The waiting game continues.
Watch and wait. That’s the name of the game for the Hamptons Collegiate Baseball League these days.
The HCBL’s 13th season is scheduled to start June 2, but that opening date — as well as the season —is up in the air in light of the coronavirus pandemic.
“It’s been 13 years, and this has probably been the most challenging I’ve ever had to deal with,” HCBL president Sandi Kruel, one of the league’s founders, told the News-Review in a phone interview Tuesday. “We know we need to get these kids on fields. We know these kids want to play baseball. We know the scouts want to see them.”
How to make that happen, of course, in this age of coronavirus is the trick.
The league, a member of National Alliance of College Summer Baseball, has seven eastern Long Island teams, including the North Fork Ospreys and Riverhead Tomcats, and about 225 players who stay with host families. Rosters and schedules were released prior to a hold being put on things when the COVID-19 threat hit closer to home.
The NACSB said leagues in different parts of the country face a different set of circumstances and unique challenges due to the pandemic. “Due to vast uncertainty about when the pandemic will safely pass and when social distancing requirements may be loosened, it is difficult to predict what kind of summer baseball season there will be this year,” the NACSB said in a statement. “We expect to receive more guidance about this in the coming weeks. Each league is prepared with different contingency plans should it be deemed safe to host games.”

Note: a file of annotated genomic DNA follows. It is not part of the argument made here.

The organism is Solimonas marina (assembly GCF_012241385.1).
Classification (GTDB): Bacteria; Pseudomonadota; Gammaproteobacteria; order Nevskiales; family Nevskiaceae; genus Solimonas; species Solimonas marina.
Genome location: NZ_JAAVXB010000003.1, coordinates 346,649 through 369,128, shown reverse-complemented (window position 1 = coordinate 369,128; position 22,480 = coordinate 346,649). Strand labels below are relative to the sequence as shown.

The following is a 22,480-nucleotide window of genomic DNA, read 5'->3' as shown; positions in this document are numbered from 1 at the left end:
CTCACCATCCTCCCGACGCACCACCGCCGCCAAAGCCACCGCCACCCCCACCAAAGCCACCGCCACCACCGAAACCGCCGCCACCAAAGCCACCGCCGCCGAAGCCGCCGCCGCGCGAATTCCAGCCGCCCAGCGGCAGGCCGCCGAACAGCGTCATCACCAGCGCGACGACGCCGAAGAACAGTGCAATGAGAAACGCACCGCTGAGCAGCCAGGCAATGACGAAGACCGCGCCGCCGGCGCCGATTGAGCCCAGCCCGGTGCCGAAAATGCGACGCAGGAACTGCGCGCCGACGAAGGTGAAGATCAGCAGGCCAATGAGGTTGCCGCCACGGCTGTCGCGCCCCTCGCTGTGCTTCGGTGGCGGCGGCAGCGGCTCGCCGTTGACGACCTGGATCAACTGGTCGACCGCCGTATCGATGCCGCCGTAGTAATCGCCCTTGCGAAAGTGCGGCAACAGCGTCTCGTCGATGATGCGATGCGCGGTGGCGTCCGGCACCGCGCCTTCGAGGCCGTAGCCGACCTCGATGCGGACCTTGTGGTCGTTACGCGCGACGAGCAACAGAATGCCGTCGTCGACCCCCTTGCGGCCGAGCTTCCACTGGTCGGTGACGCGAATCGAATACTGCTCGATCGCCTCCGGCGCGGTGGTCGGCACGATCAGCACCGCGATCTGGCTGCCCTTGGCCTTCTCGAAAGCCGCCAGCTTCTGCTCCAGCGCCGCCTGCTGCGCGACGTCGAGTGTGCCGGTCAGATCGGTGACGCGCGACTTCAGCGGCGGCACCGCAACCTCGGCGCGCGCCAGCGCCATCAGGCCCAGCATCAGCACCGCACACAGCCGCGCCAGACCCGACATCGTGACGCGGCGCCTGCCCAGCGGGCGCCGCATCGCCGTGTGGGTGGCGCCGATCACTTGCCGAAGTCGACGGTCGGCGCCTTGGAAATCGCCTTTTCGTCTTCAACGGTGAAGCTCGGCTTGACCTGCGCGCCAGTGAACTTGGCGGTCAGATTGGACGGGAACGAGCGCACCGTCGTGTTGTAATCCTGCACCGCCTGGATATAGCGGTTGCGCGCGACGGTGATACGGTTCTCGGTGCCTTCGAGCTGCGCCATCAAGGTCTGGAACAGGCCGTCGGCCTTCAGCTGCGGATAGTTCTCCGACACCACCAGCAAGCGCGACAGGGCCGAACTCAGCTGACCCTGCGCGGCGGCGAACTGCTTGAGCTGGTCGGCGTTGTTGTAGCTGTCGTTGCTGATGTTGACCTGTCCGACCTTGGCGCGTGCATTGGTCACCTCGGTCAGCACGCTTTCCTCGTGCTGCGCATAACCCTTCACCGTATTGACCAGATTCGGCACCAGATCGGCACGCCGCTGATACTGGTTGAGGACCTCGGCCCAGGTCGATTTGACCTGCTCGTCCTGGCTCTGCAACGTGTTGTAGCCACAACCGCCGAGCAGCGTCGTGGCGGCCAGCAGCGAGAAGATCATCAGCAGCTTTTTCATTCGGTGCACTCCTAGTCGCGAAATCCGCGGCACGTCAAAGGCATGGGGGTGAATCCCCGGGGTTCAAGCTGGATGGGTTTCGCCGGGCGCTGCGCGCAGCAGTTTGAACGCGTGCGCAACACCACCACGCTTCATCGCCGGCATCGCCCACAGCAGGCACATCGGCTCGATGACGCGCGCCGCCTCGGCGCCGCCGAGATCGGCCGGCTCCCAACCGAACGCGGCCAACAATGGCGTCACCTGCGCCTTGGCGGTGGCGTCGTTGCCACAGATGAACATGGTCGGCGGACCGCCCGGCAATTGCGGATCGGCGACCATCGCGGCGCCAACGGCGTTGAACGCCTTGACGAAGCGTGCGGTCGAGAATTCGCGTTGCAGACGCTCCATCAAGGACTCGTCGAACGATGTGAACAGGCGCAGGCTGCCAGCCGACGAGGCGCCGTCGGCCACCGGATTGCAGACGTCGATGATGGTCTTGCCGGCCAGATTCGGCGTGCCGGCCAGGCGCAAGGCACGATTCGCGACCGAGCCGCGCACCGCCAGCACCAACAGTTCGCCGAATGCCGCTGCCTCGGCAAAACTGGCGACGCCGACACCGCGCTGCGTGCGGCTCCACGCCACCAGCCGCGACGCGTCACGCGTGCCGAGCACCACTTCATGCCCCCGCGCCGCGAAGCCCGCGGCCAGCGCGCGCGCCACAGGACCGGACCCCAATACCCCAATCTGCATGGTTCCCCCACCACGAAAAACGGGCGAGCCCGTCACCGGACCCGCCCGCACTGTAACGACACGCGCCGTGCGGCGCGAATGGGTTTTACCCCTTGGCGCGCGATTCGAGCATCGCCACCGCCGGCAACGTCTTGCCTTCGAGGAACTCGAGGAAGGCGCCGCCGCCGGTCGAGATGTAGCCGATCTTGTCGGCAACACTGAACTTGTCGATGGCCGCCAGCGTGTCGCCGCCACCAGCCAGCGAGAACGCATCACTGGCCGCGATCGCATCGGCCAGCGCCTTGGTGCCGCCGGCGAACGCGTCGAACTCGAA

The HCBL has the misfortune to be based in one of the coronavirus hotspots.
“I don’t think there’s another league in the country that’s sitting in the middle of the pandemic like we are,” Kruel said. “We have kids coming in from Texas. Would you want to send your kid from Texas to Suffolk County, New York?”
With so many unknowns, Kruel theorized a drop-dead date for the season would fall in the May 1-15 range.
Perhaps a clearer picture will emerge Friday when Kruel takes part in a conference call with Major League Baseball and NACSB. NACSB is partially funded by MLB. “There’s a lot of options on the table, none of which I can confirm at this point,” said Kruel.
College players already lost their spring season, which was canceled by the NCAA.
HCBL players typically arrive in late May for practices.
“The virus is dictating our lives,” Kruel said. “People are jonesing to see a baseball game. Everyone wants to get back to normal, but no one knows what the new normal is going to be.”
Kruel said regardless of whether or not the HCBL has a 2020 season, “we will be back stronger than ever next year.”